Let me interject a some point, and I believe that time is upon us, we must set aside theory and apply out collective best thinking to how WE can help slow down this run away engine of our government and turn it in a new direction. This years NCDD conference theme invites this. 

On Wednesday, May 28, 2014, Rick Raddatz <> wrote:
Thank you for this Sandy.   I will read it tomorrow first thing.

In the mean time, I would like to make clear that the 6 fundamental truths I proposed earlier are very different than the "truths" conservatives might rest on.

These truths are self-contained, simple statements -- very similar to "I think, therefore I am".  Only here, I am saying, "one person exists, therefore individual ambition exist... individual resources exist... And individual conflict (conflict WITHIN the individual) exists".

And since these truths "appear" instantly simply because we humans exist in sufficient numbers and sufficient proximity, this means these truths are very fundamental... 

In other words, these truths constrain (focus) our dialog (or should) regardless of political persuasion, religion, culture or race. 

This is why I believe they have an important role to play in the transpartisan movement.

As for Michael B's objections -- I suspect that responding to them via email would cause an explosion of emails too detailed for most on this list.  Michael, I invite you to call me at 303-949-8075.  I would enjoy that conversation.

    - Rick

On May 28, 2014, at 9:15 PM, Sandy Heierbacher <sandy@NCDD.ORG> wrote:

This reminds me of something we talked about at the 2008 National Conference on Dialogue & Deliberation.   Some of you may not know that one of the 5 areas we focused on at that conference (in Austin) was what we called "The Framing Challenge."  The framing challenge was focused on the question "How can we talk about this work (dialogue and deliberation) in a way that's accessible to a broader audience," and we looked particularly at conservatives.

Here's a segment from an article I wrote on the framing challenge and another focus area we called the systems challenge:

            In their workshop, Attracting Conservative Citizens to Dialogue Events: Liberal-Conservative Campus Dialogue & Mormon-Evangelical Interfaith Initiatives, Jacob Hess and Reverend Greg Johnson explained some of the sources of wariness of dialogue on the part of many social conservatives.  One is the fear of being asked to give up truth or absolutes, as dialogue can seem to assume that all truth is relative.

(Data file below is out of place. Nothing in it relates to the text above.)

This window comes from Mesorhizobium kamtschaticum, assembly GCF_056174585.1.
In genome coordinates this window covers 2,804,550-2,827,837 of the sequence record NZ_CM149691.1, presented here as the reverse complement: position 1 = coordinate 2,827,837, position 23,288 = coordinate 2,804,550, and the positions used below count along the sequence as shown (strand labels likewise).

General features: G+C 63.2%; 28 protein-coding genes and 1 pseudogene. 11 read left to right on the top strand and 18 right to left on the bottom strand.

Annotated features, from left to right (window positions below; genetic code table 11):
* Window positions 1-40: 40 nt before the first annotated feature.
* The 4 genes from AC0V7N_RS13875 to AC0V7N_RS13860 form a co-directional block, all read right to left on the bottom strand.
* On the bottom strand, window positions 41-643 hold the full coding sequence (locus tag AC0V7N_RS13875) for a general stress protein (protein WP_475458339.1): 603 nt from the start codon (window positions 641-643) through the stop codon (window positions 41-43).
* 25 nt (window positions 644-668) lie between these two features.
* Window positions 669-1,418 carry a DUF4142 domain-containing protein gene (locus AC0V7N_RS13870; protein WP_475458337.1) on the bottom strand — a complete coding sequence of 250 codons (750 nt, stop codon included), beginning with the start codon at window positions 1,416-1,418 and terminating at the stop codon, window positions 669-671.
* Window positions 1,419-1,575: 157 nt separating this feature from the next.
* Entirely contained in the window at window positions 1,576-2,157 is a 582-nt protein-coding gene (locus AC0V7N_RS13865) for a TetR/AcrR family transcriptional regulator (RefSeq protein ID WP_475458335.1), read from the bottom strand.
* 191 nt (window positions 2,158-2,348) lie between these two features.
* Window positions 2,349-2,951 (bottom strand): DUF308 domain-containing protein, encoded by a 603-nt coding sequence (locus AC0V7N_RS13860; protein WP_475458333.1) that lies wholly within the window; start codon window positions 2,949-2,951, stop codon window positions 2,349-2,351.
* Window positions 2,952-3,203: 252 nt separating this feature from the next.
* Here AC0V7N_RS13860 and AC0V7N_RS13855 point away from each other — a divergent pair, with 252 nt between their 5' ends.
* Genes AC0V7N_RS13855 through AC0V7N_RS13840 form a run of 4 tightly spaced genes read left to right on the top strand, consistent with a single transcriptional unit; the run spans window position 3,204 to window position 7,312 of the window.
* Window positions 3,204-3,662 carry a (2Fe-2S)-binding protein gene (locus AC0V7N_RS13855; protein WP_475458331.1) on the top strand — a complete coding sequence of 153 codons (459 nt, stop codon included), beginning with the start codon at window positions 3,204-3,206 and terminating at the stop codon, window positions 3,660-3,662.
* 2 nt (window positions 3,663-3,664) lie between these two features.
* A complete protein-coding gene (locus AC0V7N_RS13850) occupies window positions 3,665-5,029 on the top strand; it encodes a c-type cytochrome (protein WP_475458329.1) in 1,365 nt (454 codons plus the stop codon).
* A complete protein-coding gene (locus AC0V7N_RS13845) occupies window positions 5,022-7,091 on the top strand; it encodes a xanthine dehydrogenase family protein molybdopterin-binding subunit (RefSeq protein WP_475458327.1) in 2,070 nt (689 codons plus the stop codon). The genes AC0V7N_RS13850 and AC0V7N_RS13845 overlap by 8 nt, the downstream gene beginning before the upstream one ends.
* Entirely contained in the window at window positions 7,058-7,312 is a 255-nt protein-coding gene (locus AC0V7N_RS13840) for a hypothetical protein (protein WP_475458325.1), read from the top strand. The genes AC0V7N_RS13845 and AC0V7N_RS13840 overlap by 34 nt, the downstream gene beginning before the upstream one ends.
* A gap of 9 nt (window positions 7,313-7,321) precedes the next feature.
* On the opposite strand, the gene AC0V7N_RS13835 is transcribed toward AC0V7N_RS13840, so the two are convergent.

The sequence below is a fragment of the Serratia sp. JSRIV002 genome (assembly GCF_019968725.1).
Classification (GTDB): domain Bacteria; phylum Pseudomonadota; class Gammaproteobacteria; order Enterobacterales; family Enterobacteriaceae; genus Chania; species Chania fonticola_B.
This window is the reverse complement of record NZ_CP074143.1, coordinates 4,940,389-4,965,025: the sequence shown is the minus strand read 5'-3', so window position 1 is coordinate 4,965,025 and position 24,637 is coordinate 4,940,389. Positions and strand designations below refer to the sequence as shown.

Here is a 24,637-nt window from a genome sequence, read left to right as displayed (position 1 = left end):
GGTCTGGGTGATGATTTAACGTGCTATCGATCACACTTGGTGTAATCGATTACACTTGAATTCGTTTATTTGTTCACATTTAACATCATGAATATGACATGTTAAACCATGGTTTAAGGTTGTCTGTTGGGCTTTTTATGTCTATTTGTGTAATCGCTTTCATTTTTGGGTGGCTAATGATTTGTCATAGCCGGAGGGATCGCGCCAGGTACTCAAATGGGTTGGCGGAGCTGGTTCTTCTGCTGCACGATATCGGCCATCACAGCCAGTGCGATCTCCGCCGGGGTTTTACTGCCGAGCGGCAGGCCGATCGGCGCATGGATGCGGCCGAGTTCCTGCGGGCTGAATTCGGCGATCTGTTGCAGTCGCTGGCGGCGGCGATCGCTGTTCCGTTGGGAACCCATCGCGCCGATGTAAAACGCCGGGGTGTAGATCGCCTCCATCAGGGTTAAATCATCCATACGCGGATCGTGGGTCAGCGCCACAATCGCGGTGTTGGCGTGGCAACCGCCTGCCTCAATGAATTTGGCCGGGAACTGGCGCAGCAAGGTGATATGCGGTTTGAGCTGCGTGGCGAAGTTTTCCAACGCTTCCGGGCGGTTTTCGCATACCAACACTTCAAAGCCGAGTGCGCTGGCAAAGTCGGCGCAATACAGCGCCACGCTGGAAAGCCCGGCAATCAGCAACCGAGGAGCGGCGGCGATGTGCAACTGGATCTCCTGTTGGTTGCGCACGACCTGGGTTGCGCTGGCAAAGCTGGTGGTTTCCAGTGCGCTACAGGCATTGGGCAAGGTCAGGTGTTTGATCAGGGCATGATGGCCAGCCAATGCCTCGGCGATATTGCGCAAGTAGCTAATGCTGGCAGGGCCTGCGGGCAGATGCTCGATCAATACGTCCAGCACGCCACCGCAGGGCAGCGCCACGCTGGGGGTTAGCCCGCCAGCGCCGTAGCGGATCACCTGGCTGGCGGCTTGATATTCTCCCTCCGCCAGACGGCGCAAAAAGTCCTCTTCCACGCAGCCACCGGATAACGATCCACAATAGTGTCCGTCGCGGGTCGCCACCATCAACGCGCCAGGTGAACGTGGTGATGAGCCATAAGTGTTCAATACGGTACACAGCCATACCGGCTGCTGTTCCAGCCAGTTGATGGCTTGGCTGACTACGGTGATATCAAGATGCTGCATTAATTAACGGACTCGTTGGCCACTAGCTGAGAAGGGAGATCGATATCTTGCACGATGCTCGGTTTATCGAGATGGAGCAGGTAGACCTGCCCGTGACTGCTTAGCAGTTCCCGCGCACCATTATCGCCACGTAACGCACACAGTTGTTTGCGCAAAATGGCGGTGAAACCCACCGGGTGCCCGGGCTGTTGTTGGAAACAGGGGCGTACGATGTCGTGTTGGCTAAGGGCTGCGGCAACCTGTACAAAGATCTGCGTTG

One participant wrote this reflection about Hess and Johnson's powerful session:

"I had a big, big revelation [during your session]. At 64, I have thought my whole life that to be open-minded, all accepting, non-judgmental toward different people, beliefs, and values was an absolute good thing. How could it be bad to be tolerant, embracing, accepting all beliefs as valid? Wouldn't everyone appreciate that attitude, since it includes everyone? What I heard from you is that having an absolute truth is fundamentally, critically important to you. It is the most important thing. It may be easier for you to deal with each other, or with others who have conflicting versions of the truth, than to do deal with someone like me who doesn't seem to advocate any particular truth, but sees it all as relative."

            I attended this workshop myself, and heard others share similar realizations.  Often, dialogue is said to bring people together whose viewpoints and experiences contribute important "pieces of the puzzle" for making progress on issues like racial inequity, education reform, and youth violence.  But framing dialogue in relativist terms may backfire for some audiences.  According to Hess and Johnson, it may be important to reassure conservatives that "truth Capital T is still welcome" -- as long as they also agree to be open to learning more.

My full article can be downloaded at if anyone is interested.  If you want to dig even further into this, I highly recommend reading Jacob Hess' report on the framing challenge, which you can download at

Sandy Heierbacher